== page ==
Despite the flailing of the Trump administration — which is currently contemplating a ham-handed coal bailout premised on “national security” — coal is on the way out in the US, for a million reasons. The gray blobs are only spreading.
Here’s the EU, with a similar story: slow decline through about 2014, then a burst of gray blobs, with not much planned for the future.
Renewable generation passed coal generation in the EU in 2017. If all EU countries fulfill their current pledges, EU coal capacity will fall below 100 GW, less than half its capacity in 2000.
Part three: the future
The optimistic way to look at things is that China and India are accelerating down the same path as the US and the EU — coal peaking and declining — a few years behind, but on a faster schedule. The International Energy Agency estimates that global investment in coal has peaked and is headed rapidly down. CoalSwarm’s latest global coal status report shows growth in coal rapidly slowing; it estimates global coal capacity could peak as early as 2022.
Around 2014, coal peaked in China and started declining in the US and EU; that’s also when global coal generation and global carbon emissions peaked and began declining. Two more graphs tell the tale.
Look at the line labeled “load factor” — that has to do with how often coal plants are run:
It plunged around 2008 and then began plunging again around 2014, getting down near 50 percent. That helps explain why global coal power generation and carbon emissions peaked that same year.
This was going on while global coal capacity was rising. New plants were being built even as existing plants were running less, crushing the economics for all concerned.
Thus, even as capacity continued rising in the 2010s, the coal pipeline — planned coal plants — began shrinking rapidly around 2015, and retirements began growing:
A lot of what’s going on is old coal plants, near the end of their life span, finally closing. While that’s good news, it’s also the easiest part of the job, coal-wise. Closing the newer ones, built in the 2000s, will be a steeper political climb.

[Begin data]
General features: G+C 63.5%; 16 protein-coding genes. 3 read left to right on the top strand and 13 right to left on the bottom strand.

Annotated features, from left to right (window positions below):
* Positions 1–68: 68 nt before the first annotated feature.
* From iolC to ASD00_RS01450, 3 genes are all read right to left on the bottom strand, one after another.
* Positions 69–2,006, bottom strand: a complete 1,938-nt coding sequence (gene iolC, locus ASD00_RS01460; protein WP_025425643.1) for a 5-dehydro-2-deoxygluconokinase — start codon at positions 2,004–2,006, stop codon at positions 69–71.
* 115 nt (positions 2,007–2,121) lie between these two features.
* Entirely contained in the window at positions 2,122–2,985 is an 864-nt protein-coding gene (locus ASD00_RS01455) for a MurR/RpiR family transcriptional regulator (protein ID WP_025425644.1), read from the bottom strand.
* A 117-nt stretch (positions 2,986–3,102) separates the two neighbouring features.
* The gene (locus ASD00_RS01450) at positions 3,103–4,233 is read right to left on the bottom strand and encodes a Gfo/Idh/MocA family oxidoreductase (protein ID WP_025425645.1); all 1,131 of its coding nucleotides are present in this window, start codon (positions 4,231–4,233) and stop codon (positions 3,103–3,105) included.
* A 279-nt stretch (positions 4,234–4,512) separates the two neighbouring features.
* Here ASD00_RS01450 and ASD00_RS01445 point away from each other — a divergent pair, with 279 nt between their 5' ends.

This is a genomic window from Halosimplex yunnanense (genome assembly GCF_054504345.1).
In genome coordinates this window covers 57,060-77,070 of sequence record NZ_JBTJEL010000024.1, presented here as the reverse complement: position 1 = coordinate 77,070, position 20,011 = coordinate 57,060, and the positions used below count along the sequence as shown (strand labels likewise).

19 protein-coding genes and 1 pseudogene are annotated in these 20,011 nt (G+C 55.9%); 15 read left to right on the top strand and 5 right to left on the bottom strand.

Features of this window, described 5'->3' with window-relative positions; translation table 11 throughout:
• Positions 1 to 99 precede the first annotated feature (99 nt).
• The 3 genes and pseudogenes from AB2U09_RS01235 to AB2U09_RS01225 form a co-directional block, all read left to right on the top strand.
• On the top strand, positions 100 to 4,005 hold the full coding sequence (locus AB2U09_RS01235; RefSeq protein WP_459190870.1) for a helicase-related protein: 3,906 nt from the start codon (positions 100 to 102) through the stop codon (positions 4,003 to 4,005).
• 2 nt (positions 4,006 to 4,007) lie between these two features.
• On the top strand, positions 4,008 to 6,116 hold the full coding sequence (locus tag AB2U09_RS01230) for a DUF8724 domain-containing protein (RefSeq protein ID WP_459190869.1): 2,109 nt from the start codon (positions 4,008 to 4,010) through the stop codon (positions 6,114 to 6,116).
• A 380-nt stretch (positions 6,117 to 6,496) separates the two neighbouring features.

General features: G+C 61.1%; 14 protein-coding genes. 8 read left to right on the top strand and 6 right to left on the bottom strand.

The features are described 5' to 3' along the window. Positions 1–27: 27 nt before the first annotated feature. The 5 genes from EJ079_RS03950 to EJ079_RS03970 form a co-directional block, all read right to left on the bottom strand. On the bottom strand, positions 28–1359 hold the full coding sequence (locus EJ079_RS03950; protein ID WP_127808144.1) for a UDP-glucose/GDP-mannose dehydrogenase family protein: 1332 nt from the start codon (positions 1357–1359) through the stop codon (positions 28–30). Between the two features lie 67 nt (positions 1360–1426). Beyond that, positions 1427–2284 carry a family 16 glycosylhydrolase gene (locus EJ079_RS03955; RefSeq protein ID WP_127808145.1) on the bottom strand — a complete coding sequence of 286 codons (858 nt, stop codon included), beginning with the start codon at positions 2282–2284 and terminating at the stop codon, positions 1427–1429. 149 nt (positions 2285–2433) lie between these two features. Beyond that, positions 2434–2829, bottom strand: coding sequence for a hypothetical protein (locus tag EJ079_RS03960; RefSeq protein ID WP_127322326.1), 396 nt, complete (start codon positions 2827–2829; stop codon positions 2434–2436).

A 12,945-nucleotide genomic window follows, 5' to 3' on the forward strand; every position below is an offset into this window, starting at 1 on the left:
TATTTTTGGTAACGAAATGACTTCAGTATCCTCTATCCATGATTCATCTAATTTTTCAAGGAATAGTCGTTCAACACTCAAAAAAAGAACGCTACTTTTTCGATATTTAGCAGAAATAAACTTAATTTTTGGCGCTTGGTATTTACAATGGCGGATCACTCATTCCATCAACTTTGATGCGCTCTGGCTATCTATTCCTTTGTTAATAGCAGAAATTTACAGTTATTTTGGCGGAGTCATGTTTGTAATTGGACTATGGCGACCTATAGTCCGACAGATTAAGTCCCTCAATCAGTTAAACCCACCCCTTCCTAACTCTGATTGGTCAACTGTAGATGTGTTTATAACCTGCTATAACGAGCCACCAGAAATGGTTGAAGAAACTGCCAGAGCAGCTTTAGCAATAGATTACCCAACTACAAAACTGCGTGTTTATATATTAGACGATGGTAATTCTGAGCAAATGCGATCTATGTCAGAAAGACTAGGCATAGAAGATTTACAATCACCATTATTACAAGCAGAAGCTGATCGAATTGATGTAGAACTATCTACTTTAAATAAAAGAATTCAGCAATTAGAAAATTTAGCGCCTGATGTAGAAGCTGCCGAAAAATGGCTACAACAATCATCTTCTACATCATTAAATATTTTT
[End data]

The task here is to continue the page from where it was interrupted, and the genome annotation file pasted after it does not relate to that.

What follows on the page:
But it must happen for any chance of hitting the common international target of no more than 2 degrees Celsius warming (much less the more challenging stretch goal of 1.5 degrees). All the purple blobs must disappear in short order and gray blobs must begin eating the globe. The US and EU need to be coal-free by 2030 and China and India a decade or so after. Under those circumstances, lots of coal plants are going to be retired early, i.e., “stranded.”
While another 200 GW of coal capacity is currently being built and 450 GW more are planned (a disaster for the 2-degree target), there’s a decent chance much less of that will produce power than currently expected.
It is possible, if you squint just right, to see a global inflection point around 2014. Coal’s meteoric rise through the 2000s finally ran its course and renewables took hold.
Just maybe, on the other side of that inflection point, renewable energy will grow and coal will fall, as fast as coal once rose in the 2000s. We’d better hope so.